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Using the William Smith O'Brien Petition

The index is accessed through a web browser which is probably already on your PC. It requires Internet Explorer version 5.x. If you do not have one of these browsers a copy of Internet Explorer 5.5 is included on the CD.

There are 166 different petitions on the CD. Each was collected at a specific place, or throughout a county during the winter of 1848-49. Large public meetings were held around the countryside to get people to sign. The poster for one of those meetings appears below (click on the image to see larger size).

Once the petitions were collected locally they were sent to the Earl of Clarendon, the Lord Lieutenant General and General Governor of Ireland. Below is an example of what the signatures on the petitions look like (click on image to see larger size).

Thankfully Ruth Lawler has taken the time to decipher these petitions and publish them with Eneclann!

How the CD works

1. The Home Page

The home page gives the user access to information about the publication, how to use it, technical support, and most importantly the data itself.

2. The Standard Search

To search the index, users can select three search forms (Standard, Soundex and Expert). The Standard Search Form (above) allows users to search the index for a variety of different types of information. In this example, the user is searching for Arthur Mullins.

3. Search Results

The search results are displayed as a list at the bottom-right of the screen. Clicking on each name will display the relevant information in the main view area. In this search example a single record was found with the name Arthur Mullins. The record selected relates to a farmer from Drumragh, Co. Tyrone.

4. Petition Headers
(click image for larger size)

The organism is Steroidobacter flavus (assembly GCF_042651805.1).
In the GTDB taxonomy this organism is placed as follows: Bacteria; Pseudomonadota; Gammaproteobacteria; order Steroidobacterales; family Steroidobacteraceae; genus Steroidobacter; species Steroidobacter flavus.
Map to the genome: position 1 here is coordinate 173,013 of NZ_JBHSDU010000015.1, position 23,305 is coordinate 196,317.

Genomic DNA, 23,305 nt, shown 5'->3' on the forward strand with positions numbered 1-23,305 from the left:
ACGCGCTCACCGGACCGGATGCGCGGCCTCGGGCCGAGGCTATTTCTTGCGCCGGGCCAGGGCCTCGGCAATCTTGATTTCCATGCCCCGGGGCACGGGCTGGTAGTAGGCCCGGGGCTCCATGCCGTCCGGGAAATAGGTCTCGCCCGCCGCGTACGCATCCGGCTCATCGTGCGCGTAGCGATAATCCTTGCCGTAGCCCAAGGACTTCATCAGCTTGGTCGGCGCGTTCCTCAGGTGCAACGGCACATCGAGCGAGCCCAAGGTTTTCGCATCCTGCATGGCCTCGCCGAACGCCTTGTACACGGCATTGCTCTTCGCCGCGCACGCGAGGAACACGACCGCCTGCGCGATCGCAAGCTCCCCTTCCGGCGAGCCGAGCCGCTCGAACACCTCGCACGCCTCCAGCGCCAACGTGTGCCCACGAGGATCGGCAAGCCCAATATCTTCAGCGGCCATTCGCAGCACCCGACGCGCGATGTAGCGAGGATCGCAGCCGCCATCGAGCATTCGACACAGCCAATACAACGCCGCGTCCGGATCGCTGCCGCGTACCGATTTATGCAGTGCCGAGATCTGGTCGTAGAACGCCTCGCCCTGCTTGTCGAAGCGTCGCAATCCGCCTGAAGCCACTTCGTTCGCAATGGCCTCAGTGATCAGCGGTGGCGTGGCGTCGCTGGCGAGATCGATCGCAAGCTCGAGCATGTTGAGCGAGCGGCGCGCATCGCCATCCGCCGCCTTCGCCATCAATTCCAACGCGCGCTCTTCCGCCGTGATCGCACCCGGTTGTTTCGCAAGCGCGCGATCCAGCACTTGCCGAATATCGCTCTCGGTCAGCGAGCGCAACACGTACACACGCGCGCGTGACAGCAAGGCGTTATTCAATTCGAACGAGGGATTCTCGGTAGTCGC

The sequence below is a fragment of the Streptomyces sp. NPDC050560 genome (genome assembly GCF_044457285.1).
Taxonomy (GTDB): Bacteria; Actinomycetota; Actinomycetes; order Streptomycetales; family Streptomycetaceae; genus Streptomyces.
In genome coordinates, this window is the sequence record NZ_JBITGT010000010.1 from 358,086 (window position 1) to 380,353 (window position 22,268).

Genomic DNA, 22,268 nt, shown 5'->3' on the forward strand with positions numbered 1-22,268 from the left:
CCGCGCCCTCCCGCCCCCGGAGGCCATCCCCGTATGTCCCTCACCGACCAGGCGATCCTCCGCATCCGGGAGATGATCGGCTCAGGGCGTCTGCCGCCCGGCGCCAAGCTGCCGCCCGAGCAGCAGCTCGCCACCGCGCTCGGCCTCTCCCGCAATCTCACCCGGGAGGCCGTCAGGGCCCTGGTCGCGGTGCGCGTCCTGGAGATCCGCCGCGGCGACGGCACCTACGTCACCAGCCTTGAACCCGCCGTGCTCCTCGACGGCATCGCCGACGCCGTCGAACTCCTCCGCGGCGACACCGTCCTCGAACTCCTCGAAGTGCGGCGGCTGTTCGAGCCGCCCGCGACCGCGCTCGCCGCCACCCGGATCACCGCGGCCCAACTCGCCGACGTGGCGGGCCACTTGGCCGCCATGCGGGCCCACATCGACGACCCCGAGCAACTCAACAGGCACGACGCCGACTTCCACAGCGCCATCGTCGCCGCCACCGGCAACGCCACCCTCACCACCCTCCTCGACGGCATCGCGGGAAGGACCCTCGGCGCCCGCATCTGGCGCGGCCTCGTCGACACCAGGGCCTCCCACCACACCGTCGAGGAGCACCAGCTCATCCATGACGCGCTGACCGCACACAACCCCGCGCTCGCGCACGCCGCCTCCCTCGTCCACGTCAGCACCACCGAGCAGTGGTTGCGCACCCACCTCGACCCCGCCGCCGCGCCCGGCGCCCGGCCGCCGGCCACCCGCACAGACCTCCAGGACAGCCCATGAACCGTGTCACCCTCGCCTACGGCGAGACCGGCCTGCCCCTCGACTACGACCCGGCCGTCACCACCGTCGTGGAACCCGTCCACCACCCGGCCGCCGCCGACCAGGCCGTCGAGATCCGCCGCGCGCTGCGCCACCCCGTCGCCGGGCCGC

There are 166 different petitions on this CD, so it is important to know what petition was signed by each signatory. While all the petitions were in favour of O'Brien, the nature of each petition varied enormously. Some were from political sympathisers, whereas others were thoroughly opposed to his politics, as is clear from the petition shown here signed by Arthur Mullins. At the end of each entry in this CD there is a link to a scanned image of the petition header signed.

5. Locating the signature

The petitions were often signed by groups of people who may have been related, so it is important to know exactly where a signature appears on a list. This database follows the format of the original. If you want to find out whose signatures appear before and after an entry you have found just click 'Locate' on the top menu. This will show the signature on the left hand screen in the order it appears on the original petition. The left hand frame is also used for listing all 166 petitions, and enabling the user to access each directly without having to go through a search.

6. What sort of people signed the petition?
Numbers and geographic spread: There are over 80,000 signatures on these petitions, signed in 31 out of 32 Irish counties (the exception being County Offaly or King's County). Almost 50% came from County Dublin. About 10,000 signatures were gathered in England (mainly Liverpool, Manchester and Bradford).
Occupations: The majority of signatories were farmers or urban artisans. Less than 10% were women.
Political allegience: While we can assume than many of the signatories were political sympathisers, or moderate nationalists, a sizable proportion (over 10%) were clearly opposed to any form of nationalism. For example, the entire membership of the Orange Institution of Dublin signed the petition.

In short, there is no other source quite like this available in print or in electronic format.

Return to William Smith O'Brien page